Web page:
Pictures: To Snap Or Draw
Now that Danielle has been running her own business for nearly a decade, she and her father see eye to eye. “I’m grateful that he sent me to college with no expectation of making a living in the arts,” she says. This forced her to start stockpiling tolerable backup plans like wedding photography and teaching. After graduating, Danielle landed a gig with the Martinsburg Journal in 2004 as a photographer and graphic artist — though it didn’t last long. It was right around this time she started “Girls With Slingshots” and took on a sort of understudy role with seasoned comic book artist Michael Lark, who convinced her to quit her job and start working for herself. She spent less than six months with the journal, and her newfound self-sufficiency allowed her time to take on more freelance jobs in illustration, character design and caricature jobs at private parties and events that she landed via two different agencies, which she really enjoyed.
While maintaining her daily strip and building her portfolio, Danielle’s reputation grew and so did her workload. “I never expected to make a living at creating comics, let alone art at all. I started GWS as a way to advertise my writing, drawing, and web design skills, in the hopes that one of them would take off as a freelance career,” she says. Three years of hard work later, Danielle started selling her first “Girls With Slingshots” books, and by the beginning of 2008 had enough money to move out of her small apartment and into a big 230-year-old house.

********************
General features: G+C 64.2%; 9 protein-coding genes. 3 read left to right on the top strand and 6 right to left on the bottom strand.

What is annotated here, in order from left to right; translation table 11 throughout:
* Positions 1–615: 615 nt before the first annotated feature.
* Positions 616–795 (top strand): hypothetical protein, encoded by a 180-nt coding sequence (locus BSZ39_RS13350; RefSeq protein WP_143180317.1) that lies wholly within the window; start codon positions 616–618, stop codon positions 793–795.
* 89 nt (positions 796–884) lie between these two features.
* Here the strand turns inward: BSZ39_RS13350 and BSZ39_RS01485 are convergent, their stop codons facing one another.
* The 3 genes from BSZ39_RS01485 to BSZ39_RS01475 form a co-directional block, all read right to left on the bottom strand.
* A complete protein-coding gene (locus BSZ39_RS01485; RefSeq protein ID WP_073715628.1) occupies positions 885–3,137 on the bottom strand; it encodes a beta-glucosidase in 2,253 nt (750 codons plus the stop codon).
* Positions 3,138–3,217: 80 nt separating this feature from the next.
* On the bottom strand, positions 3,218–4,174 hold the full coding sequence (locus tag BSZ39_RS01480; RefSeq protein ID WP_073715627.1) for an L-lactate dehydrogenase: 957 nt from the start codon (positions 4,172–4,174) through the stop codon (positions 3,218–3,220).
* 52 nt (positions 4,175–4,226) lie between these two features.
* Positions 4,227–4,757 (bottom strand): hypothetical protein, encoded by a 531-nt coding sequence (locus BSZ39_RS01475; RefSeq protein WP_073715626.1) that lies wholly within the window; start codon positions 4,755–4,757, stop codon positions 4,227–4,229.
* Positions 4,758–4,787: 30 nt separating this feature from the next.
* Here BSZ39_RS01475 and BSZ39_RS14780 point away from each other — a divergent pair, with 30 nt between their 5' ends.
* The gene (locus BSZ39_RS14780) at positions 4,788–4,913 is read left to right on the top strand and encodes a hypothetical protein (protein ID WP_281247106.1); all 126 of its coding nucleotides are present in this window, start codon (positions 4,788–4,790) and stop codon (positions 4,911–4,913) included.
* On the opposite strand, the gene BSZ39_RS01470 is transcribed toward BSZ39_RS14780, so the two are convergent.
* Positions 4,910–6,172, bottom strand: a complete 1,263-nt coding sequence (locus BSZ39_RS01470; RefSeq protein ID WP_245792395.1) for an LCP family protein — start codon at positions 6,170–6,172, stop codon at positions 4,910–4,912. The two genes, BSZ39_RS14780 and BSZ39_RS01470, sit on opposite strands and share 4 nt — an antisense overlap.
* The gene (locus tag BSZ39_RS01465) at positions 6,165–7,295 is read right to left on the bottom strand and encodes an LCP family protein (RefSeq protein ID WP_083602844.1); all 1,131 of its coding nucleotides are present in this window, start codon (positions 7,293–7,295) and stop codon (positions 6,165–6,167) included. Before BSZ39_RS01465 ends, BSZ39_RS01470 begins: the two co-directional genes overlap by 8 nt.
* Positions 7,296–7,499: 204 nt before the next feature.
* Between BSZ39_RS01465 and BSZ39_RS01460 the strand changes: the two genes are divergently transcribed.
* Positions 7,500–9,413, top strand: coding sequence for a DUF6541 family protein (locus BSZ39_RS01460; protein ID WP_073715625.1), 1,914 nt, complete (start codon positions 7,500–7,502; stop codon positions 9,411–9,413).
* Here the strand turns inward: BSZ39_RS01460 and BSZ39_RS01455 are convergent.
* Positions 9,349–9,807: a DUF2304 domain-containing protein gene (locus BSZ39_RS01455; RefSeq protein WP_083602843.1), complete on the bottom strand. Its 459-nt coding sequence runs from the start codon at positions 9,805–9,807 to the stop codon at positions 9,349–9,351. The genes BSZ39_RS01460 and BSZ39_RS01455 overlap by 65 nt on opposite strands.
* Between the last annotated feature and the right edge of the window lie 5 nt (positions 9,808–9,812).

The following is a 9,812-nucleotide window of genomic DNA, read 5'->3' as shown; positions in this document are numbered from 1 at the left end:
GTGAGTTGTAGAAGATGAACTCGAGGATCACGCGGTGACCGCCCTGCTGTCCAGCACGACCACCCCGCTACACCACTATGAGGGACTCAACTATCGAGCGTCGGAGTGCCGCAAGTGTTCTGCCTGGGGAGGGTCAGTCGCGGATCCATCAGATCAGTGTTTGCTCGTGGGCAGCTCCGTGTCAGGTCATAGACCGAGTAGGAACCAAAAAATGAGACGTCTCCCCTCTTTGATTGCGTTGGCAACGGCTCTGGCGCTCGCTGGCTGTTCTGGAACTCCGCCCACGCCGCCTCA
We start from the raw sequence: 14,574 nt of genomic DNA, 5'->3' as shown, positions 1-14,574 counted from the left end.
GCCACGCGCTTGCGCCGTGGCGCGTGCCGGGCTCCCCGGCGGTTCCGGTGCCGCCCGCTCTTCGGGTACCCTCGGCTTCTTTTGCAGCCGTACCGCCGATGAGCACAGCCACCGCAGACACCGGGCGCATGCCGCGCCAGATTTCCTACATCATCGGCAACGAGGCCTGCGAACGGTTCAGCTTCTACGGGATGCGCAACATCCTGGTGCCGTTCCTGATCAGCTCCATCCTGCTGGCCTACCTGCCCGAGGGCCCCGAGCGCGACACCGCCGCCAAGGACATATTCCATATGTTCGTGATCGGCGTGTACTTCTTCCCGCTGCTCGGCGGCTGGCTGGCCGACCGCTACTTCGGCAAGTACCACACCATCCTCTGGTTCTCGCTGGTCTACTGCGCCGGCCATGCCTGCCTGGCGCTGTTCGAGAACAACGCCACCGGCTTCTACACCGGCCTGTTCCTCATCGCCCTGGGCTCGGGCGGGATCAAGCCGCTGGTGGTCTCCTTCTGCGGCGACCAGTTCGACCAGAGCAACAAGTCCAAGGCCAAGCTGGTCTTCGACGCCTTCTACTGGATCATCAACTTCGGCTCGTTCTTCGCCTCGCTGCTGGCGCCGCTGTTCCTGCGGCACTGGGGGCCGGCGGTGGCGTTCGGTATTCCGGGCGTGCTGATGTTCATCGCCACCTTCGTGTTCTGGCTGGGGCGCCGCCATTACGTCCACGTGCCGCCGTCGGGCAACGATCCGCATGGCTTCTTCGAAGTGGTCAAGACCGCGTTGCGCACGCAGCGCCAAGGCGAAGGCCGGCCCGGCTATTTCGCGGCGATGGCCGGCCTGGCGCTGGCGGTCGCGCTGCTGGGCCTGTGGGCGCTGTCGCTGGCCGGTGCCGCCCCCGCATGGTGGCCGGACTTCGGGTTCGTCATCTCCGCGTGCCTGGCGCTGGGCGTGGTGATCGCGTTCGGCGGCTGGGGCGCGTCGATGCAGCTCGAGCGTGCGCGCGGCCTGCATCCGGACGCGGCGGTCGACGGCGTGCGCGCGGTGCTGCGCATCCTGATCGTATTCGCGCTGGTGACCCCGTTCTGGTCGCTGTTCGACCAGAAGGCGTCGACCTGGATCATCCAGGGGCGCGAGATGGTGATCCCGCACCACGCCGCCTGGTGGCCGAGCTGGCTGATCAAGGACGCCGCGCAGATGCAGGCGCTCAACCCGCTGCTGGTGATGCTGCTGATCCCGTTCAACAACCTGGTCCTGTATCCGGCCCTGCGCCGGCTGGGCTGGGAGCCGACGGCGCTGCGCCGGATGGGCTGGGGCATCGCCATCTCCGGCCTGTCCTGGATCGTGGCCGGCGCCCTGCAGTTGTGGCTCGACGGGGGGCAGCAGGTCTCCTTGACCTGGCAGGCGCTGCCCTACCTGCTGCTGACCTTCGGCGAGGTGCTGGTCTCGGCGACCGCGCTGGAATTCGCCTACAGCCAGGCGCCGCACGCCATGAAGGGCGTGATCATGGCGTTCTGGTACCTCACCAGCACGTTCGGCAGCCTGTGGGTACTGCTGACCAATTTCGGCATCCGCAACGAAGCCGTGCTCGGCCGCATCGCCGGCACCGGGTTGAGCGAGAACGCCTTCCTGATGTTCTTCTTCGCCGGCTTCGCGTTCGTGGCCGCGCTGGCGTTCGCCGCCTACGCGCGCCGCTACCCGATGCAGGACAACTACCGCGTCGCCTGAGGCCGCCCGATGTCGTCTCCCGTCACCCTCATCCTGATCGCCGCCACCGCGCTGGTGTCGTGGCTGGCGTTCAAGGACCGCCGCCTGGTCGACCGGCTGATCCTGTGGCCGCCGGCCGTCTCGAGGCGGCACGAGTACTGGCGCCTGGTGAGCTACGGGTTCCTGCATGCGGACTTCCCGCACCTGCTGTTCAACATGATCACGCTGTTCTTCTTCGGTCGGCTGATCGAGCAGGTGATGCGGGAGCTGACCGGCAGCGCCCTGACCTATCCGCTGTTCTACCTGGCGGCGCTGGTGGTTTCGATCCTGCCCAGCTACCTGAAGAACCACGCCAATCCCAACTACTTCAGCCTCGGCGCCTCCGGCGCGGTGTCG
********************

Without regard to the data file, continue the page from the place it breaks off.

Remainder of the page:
After some adjusting and rearranging, Danielle keeps her bed in the studio, which has lots of natural light that comes in through east-facing windows. “Now my favorite things — drawing, sleeping, and sunlight — are in one room, and I spend most of my time in there,” she says. “Most people think I'm nuts for wanting to put my bed and my drawing board in the same room, but drawing is such a big part of me that I don't see any need to separate it from my daily life.”
Keep On Keepin’ On
When writer’s block rears its ugly head, she looks for inspiration in other cartoonists’ work — occasionally resorting to a glass of wine or a cider to “loosen the brain” a bit. Ultimately, it’s the self-imposed deadline that keeps her whipping up fresh stories. “The dedication to a nightly deadline is a godsend for artists like me who doubt themselves constantly; if I had no deadline, maybe I'd stop writing entirely, out of fear that I'll never write a comic ‘good enough’ to share.”
As for the daily tasks of writing, drawing, selling merchandise, and staying in-tune with her readers, Danielle doesn’t romanticize the rigmarole behind being a 21st century artist. “It's become a job, but I think it's sort of like a marriage; you have to plan date nights. You have to remind yourself why you enjoyed it so much in the beginning, and rekindle that excitement when it becomes stagnant.”
Just for the sake of full-disclosure, Danielle has moved on from the content she learned from Garfield and occasionally addresses some adult-themed topics. While her tactics remain tasteful, not all of her work may be suitable for children.